British Doctor First to be Charged Under New Assisted Suicide Guidelines
Dr Irwin has written a letter to Keir Starmer QC, the Director of Public Prosecutions (DPP), effectively inviting criminal charges within weeks, for which the former GP could be jailed for up to 14 years.
Dr Irwin, who admits he had accompanied two other previous strangers to the Dignitas clinic to help them take their own lives, wants to make a test case out of his assistance in helping Raymond Cutkelvin to commit suicide three years ago.
Mr Cutkelvin, 58, a post office clerk from north London who was suffering from advanced pancreatic cancer, chose to die in the "suicide clinic" in February 2007.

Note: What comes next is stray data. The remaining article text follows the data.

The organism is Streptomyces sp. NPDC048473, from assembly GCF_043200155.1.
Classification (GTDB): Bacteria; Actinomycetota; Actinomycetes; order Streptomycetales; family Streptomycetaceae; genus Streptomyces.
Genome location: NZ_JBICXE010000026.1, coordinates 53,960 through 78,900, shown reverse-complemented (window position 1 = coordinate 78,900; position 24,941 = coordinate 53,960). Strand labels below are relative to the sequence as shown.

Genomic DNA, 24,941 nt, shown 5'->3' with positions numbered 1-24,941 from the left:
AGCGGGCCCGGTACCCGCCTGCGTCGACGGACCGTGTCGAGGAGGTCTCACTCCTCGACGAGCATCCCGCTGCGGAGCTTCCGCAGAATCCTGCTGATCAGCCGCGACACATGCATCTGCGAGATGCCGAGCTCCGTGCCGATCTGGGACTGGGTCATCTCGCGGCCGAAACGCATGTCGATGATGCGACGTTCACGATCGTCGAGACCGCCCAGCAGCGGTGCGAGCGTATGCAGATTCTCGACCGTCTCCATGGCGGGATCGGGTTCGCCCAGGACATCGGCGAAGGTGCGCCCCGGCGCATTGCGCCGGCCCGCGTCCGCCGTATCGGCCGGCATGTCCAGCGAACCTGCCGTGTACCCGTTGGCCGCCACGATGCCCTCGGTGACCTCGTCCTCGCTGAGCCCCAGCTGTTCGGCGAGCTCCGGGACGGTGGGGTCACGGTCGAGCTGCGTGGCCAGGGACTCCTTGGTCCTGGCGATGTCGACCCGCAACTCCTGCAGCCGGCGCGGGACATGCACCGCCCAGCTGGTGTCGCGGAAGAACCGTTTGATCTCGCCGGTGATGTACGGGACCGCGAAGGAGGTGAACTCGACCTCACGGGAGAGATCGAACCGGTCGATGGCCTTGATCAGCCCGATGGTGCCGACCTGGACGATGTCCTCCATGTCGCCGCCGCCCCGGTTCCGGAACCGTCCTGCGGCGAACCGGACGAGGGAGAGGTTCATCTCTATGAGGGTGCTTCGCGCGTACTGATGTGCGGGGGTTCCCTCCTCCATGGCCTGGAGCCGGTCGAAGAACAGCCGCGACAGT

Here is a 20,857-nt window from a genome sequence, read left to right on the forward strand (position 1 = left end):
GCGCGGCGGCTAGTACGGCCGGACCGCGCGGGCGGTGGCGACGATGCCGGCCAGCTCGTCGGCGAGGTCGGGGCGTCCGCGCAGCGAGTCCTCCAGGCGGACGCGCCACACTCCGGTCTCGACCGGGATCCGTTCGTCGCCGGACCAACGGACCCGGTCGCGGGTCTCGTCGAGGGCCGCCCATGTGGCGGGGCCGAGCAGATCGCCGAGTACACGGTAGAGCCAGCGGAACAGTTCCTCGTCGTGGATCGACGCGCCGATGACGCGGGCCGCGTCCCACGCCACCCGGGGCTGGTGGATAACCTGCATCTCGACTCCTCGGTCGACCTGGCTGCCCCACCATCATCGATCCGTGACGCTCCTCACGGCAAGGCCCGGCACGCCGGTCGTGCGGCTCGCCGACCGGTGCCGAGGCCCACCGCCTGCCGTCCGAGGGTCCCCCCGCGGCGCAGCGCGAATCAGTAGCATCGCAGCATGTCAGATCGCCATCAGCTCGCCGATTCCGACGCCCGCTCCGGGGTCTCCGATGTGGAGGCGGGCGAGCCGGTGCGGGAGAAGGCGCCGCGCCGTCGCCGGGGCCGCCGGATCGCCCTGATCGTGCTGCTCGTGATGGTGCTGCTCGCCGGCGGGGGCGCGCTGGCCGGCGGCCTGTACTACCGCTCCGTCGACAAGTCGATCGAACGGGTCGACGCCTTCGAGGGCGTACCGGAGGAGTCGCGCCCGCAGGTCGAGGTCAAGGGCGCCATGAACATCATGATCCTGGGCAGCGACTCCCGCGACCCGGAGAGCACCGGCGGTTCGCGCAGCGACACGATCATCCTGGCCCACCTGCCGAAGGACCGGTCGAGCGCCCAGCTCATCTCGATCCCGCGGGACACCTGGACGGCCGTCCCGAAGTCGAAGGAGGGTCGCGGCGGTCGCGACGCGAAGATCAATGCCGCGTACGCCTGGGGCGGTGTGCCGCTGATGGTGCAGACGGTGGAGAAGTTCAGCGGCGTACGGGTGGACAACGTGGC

Mr Cutkelvin is one of some 140 terminally-ill Britons who have died with the help of Dignitas, which was founded in 1998. In Switzerland, "suicide clinics" are legal despite widespread criticism internationally and internally.
Just two months ago, Mr Starmer clarified the Suicide Act of 1961 which makes it an offence to assist a suicide. He published six "public interest factors against prosecution" and 16 "public interest factors in favour of prosecution".